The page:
case 0 : dim(GREEN, 25, 255); break;
    case 1 : dim(YELLOW, 25, 255); break;
    case 2 : dim(RED, 25, 255); break;
    default: turnOffLights();
  }
  Serial.flush(); delay(1000);
}

For the traffic lights, we adjust the brightness according to what we read from the light sensor, mapping the light sensor’s input values (0-1023) to values for the traffic lights (25-255). For the power light we map to values between 5 and 25 only, to make it lower than the traffic lights. For the mapping, we use Arduino’s map function:

void dim(int output, int mini, int maxi) {
  analogWrite(output, map(analogRead(0), 0, 1023, mini, maxi));
}

So now we have programmed our Arduino to light the traffic lights according to the input it gets via the serial USB port connection. To make this show the thing we want (the status of the problems view in Eclipse), we now have to turn to the Eclipse side of things. To communicate via the serial connection, we set up a Plug-in project in Eclipse with the RXTX library and add the lib folder as a native library for the RXTXcomm.jar:

Native library setup

I had to rename the native library to RXTXcomm.jnilib to make this work. Also, RXTX only works with Java 5, so on my Mac I had to get Java 5 from Leopard to make this work on Snow Leopard. As Java 5 from Leopard is 32 bit, I had to use a 32 bit version of Eclipse, too. I also had to create a writable directory /var/lock. With the library set up, we can now connect to the Arduino from within the Java code in our Eclipse bundle. We first set up the connection, specifying the cu.usbserial port that is set up in the Arduino IDE:

String portId = "/dev/cu.usbserial-A9007WtK"; // from Arduino IDE
CommPortIdentifier id = CommPortIdentifier.getPortIdentifier(portId);
SerialPort port = (SerialPort) id.open("Eclipse-Arduino", 1000);
final OutputStream output = port.getOutputStream()

Then, we declare a Runnable that gets the status from the problems view and sends the current state through the serial USB connection to the Arduino (note that this is not particularly clean as it uses internal API and relies on the specific format of the description string, but it’s short and illustrates how to interface with the Arduino hardware from an Eclipse bundle):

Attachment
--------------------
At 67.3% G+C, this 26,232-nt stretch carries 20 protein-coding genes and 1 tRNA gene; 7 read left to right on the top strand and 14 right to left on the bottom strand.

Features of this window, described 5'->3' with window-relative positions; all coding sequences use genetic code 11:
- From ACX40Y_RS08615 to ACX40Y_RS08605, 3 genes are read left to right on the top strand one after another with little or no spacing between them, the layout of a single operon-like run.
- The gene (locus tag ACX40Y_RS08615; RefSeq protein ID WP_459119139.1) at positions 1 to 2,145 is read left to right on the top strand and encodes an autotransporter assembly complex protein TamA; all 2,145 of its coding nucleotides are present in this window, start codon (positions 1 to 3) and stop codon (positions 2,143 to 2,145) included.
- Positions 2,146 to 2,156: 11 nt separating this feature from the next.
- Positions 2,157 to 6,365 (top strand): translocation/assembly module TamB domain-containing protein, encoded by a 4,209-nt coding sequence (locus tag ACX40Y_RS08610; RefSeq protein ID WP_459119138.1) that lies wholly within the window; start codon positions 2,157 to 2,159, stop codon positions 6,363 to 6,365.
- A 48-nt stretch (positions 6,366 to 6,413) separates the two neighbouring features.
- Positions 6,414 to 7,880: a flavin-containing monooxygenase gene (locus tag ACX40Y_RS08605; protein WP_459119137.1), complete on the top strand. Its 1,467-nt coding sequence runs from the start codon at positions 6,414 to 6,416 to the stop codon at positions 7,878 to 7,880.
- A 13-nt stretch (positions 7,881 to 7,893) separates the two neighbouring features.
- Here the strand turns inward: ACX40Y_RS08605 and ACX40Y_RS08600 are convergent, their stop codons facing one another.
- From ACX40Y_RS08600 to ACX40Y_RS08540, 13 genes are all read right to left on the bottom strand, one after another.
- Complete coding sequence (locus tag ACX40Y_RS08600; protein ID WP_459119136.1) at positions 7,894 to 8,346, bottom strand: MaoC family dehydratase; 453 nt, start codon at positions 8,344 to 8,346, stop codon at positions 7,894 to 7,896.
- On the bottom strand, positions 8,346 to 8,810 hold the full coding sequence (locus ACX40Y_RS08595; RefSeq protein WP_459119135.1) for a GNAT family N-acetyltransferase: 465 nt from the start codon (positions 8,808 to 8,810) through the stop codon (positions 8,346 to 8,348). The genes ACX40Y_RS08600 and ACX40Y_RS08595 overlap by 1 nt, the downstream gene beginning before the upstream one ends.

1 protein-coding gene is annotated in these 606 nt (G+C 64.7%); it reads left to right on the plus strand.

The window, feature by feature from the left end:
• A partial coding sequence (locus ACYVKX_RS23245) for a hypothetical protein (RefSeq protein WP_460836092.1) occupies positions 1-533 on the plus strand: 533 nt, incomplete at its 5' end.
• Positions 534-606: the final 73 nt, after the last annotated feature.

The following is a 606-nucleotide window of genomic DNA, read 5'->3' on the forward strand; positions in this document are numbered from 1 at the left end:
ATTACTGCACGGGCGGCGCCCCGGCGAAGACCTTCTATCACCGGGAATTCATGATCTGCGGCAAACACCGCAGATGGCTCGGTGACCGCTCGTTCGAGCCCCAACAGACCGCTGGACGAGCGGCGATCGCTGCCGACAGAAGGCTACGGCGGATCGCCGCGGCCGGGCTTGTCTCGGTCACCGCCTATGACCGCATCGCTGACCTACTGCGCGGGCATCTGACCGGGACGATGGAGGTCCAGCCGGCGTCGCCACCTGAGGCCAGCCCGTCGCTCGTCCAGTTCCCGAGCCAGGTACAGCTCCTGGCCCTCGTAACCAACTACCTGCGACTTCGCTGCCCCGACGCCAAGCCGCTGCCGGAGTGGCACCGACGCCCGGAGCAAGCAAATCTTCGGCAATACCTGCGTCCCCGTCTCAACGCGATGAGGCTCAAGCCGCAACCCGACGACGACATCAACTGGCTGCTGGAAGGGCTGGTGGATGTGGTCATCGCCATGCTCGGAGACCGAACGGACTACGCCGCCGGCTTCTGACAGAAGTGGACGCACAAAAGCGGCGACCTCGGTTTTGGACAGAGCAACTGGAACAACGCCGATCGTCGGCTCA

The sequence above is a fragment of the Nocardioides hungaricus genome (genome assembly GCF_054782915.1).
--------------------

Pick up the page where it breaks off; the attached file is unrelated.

final Runnable sendStatus = new Runnable() {
  public void run() {
    String viewId = "org.eclipse.ui.views.ProblemView";
    IViewPart view = getSite().getPage().findView(viewId);
    if (view == null) return;
    ProblemsView problemsView = ((ProblemsView) view);
    String desc = problemsView.getContentDescription();
    try {
      int err = 2, warn = 1, ok = 0;
      output.write(
                desc.contains("0 items") ? ok
              : desc.contains("0 errors") ? warn
              : desc.trim().length() > 0 ? err : -1);
    } catch (IOException e) { e.printStackTrace(); }
  }
};

Then, we run the Runnable asynchronously in a background thread:

new Thread(new Runnable() {
  public void run() {
    while (true) {
      parent.getDisplay().asyncExec(sendStatus);
      try {
        Thread.sleep(1000);
      } catch (InterruptedException e) { e.printStackTrace(); }
    }
  }
}).start();

So with the prototype built on the breadboard we have the basic device working, and can get a heads up from Eclipse even when we’re staring at the keyboard during coding:

Picture of the prototype

And it doesn’t have to stop here: how about moving those lights into the keyboard, or building a Lego case for it, or even creating a real circuit board and custom case for the device. And on the software side, we could make it configurable for different Eclipse views (like the JUnit view) or connect it to continuous integration. Tinkering on hardware and software tooling with Arduino and Eclipse – oh joy!